By Nadine Brandes
Thomas Nelson, 2018
Thomas Fawkes is turning to stone, and the only cure to the Stone Plague is to join his father’s plot to assassinate the king of England.
Silent wars leave the most carnage.The wars that are never declared but are carried out in dark alleys with masks and hidden knives. Wars where color power alters the natural rhythm of 17th-century London. And when the king calls for peace, no one listens until he finally calls for death.
But what if death finds him first?
Keepers think the Igniters caused the plague. Igniters think the Keepers did it. But all Thomas knows is that the Stone Plague infecting his eye is spreading. And if he doesn’t do something soon, he’ll be a lifeless statue. So when his Keeper father, Guy Fawkes, invites him to join the Gunpowder Plot–claiming it will put an end to the plague–Thomas is in.
The plan: use 36 barrels of gunpowder to blow up the Igniter King.
The problem: Doing so will destroy the family of the girl Thomas loves. But backing out of the plot will send his father and the other plotters to the gallows. To save one, Thomas will lose the other.
No matter Thomas’s choice, one thing is clear: once the decision is made and the color masks have been put on, there’s no turning back.
The fifth of November,
The Gunpowder treason and plot;
I know of no reason
Why the Gunpowder treason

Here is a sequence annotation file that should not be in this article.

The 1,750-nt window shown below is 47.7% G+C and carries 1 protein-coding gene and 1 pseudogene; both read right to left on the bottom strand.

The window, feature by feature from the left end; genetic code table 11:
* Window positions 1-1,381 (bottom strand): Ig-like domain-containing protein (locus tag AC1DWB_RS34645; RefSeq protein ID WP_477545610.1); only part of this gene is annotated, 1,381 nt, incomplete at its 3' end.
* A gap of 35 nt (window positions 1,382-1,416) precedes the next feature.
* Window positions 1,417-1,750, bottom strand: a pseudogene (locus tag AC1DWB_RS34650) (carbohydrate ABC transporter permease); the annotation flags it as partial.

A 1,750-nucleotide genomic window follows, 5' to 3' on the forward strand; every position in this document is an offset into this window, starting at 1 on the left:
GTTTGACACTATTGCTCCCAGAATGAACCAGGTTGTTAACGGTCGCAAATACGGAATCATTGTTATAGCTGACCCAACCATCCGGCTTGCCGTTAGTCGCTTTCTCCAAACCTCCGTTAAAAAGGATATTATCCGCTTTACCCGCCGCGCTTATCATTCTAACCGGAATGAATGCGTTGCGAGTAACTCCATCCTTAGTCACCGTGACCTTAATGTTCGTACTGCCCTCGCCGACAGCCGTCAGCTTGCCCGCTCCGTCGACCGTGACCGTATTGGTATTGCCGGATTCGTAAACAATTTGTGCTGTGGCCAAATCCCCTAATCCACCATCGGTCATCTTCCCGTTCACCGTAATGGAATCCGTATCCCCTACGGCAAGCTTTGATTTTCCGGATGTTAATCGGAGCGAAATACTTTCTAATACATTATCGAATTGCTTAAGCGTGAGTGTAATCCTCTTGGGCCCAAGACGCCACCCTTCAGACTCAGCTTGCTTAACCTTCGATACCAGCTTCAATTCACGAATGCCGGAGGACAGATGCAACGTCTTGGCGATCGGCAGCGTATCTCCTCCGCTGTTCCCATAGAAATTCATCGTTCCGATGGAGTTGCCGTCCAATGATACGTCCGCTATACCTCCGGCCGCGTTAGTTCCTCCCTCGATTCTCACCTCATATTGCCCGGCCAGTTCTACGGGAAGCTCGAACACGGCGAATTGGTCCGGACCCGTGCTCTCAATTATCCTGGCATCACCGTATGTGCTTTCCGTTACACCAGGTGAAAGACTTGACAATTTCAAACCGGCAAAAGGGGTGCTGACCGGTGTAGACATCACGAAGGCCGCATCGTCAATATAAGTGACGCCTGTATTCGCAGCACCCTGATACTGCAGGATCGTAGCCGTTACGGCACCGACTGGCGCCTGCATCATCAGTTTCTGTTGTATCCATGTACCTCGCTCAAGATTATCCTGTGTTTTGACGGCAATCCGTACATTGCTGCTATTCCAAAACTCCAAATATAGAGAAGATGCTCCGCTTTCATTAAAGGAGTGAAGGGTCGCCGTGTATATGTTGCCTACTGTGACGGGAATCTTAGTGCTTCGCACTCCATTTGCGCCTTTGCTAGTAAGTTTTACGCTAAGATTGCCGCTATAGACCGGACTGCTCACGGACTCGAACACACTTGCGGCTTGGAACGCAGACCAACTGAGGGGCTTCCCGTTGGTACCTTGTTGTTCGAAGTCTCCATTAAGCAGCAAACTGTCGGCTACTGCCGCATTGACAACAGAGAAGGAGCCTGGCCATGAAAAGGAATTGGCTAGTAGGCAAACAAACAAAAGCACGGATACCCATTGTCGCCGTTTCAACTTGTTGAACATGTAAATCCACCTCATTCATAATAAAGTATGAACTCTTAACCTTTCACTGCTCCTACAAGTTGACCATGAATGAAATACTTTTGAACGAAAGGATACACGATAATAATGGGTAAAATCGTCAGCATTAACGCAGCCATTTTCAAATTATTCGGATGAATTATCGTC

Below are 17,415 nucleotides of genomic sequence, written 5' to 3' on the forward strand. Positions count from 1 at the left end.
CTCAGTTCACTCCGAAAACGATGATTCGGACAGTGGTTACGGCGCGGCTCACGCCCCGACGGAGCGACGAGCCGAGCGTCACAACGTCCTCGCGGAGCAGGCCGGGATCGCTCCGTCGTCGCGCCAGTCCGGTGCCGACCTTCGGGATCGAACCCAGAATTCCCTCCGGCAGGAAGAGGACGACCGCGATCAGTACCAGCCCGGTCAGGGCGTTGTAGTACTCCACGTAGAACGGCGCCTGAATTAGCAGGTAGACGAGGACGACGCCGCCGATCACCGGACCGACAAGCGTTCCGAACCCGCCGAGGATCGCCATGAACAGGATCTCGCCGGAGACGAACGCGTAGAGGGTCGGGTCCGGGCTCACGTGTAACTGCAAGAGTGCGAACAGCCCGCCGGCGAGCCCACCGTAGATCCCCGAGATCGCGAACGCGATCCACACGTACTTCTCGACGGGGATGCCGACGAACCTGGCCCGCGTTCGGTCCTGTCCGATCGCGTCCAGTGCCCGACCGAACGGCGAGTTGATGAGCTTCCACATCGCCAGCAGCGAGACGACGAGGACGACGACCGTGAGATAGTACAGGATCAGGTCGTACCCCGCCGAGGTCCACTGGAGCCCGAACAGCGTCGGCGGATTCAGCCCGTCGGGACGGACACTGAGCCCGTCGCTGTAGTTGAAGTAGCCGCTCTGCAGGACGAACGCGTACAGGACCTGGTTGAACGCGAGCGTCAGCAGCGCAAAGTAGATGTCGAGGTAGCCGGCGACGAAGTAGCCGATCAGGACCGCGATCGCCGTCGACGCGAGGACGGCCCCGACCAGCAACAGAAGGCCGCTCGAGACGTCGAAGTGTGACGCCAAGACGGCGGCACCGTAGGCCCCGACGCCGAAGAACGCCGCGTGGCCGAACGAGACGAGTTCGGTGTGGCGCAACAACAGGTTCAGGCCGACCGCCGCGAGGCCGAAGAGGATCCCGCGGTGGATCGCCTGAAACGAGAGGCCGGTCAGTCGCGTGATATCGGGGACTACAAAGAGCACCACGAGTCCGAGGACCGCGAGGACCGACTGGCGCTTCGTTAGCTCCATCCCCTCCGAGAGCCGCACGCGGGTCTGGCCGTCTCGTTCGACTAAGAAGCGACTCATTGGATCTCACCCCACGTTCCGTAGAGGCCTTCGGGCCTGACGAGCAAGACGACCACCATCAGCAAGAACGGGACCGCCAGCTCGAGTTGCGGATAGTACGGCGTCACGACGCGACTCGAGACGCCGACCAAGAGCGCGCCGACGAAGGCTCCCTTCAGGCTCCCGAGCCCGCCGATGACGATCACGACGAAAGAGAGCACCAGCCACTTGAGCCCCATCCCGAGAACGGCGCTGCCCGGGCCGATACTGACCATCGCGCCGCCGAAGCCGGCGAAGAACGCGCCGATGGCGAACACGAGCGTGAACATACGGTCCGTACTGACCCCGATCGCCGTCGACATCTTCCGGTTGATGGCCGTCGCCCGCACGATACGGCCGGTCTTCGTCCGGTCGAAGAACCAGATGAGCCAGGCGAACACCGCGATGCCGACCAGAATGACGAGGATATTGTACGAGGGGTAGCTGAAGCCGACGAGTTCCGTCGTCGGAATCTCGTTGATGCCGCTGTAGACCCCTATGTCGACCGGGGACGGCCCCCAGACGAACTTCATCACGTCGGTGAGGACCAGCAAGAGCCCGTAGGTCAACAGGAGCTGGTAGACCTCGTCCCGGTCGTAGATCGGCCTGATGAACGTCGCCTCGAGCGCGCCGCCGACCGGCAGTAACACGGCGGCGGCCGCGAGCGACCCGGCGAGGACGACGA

Should ever be forgot!
Intriguing concept for a young adult book, Fawkes mixes fantasy with a historical fiction plot. Imaginative and inspired, this plot contains enough content for several books. I think I would have enjoyed it more in a series rather than just the one, but then again, maybe that’s just because I want to read more. Thomas Fawkes’ story is one with many twists and turns, with not knowing who to trust, but in the end emphasizes the importance of truth, God and friends.
I was surprised by the amount of lessons and truths that were woven into this book. Some highlights include: the importance of truth; beauty of a soul vs. outer beauty; speak to God and He will respond; the lies of politics and the distortion of truth through lack of perspective; representing God without doing His will; racial differences and how we all have different gifts. Overall, this book is packed with hidden truths and morals that are great to emphasize to our young readers. There is a rather dark discussion throughout the book of killing off the King of England and some lesser characters are hung for treason at the end of the book, I think that it is important to highlight that.
*Potential Spoiler* I did find the construct of God speaking to Thomas rather jarring, because there are colloquial and non-time-period terms used such as “awesome” or “hot”. I think that God has a sense of humor and definitely tries to connect with people through their culture and language, but since the character was speaking in slightly more historically accurate language, these threw me off.
Nadine is an extremely gifted writer with an amazing mind. I look forward to reading her next book, Romanov. Young adult readers (both actual young adults and those of us young at heart) will enjoy this book.
If I was to hope one thing, that she might simplify it a little or extend it into a series. 🙂
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